July, 2017

From Thrift to Finatra

Originally posted on the curalate engineering blog

There are a million and one ways to do (micro-)services, each with a million and one pitfalls. At Curalate, we’ve been on a long journey of splitting out our monolith into composable and simple services. It’s never easy, as there are a lot of advantages to having a monolith. Things like refactoring, code-reuse, deployment, versioning, rollbacks, are all atomic in a monolith. But there are a lot of disadvantages as well. Monoliths encourage poor factoring, bugs in one part of the codebase force rollbacks/changes of the entire application, reasoning about the application in general becomes difficult, build times are slow, transient build errors increase, etc.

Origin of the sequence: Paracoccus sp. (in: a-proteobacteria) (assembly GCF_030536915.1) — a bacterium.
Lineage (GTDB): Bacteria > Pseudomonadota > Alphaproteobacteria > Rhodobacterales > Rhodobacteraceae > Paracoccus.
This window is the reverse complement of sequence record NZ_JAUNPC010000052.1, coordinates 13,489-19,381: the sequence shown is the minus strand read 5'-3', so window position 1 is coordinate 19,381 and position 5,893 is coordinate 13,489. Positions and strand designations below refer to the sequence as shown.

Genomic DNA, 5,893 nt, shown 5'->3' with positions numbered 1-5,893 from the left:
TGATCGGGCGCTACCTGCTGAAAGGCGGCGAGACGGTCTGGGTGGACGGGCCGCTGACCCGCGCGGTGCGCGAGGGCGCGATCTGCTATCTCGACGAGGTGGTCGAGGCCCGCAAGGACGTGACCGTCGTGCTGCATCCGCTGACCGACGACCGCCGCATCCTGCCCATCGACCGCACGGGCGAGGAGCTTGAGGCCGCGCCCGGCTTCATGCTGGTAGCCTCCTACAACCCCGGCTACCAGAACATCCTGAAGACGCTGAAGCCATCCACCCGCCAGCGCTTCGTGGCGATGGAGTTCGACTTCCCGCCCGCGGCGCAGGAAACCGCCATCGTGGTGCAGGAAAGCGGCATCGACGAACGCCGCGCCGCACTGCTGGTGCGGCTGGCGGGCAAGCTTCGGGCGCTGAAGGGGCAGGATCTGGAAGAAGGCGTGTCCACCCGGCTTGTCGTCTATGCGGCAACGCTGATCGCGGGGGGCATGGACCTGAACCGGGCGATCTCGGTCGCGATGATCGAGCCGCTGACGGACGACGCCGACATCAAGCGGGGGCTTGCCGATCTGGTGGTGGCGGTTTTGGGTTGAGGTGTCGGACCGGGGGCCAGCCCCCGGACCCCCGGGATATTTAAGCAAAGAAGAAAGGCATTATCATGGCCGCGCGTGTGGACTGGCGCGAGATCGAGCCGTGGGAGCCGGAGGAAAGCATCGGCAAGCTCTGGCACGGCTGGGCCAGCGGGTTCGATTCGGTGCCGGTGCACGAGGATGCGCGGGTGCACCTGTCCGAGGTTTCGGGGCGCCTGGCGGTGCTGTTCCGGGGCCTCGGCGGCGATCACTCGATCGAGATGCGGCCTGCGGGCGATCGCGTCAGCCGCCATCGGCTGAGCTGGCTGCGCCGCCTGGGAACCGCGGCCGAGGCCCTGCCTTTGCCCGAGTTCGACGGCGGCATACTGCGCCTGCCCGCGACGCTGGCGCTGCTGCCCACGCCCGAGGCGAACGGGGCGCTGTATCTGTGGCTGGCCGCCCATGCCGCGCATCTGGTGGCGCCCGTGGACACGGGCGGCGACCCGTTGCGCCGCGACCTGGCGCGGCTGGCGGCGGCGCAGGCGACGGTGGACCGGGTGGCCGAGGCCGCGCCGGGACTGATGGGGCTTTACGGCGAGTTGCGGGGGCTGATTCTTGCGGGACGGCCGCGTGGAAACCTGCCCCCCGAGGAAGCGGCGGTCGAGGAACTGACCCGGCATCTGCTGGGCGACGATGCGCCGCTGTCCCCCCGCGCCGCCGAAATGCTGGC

To that end our first foray into services was built on top of Twitter Finagle stack. If you go to the page and can’t figure out what exactly finagle does, I don’t blame you. The documentation is … Read more

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The HTTP driver pattern

Yet another SOA blog post, this time about calling services. I’ve seen a lot of posts, articles, even books, on how to write services but not a good way about calling services. It may seem trivial, isn’t calling a service a matter of making a web request to one? Yes, it is, but in a larger organization it’s not always so trivial.

Distributing fat clients

The problem I ran into was the service stack in use at my organization provided a feature rich client as an artifact of a services build. It had retries, metrics, tracing with zipkin, etc. But, it also pulled in things like finagle, netty, jackson, and each service may be distributing slightly different versions of all of these dependencies. When you start to consume 3, 4, 5 or more clients in your own service, suddenly you’ve gotten into an intractable mess of dependencies. Sometimes there’s no … Read more

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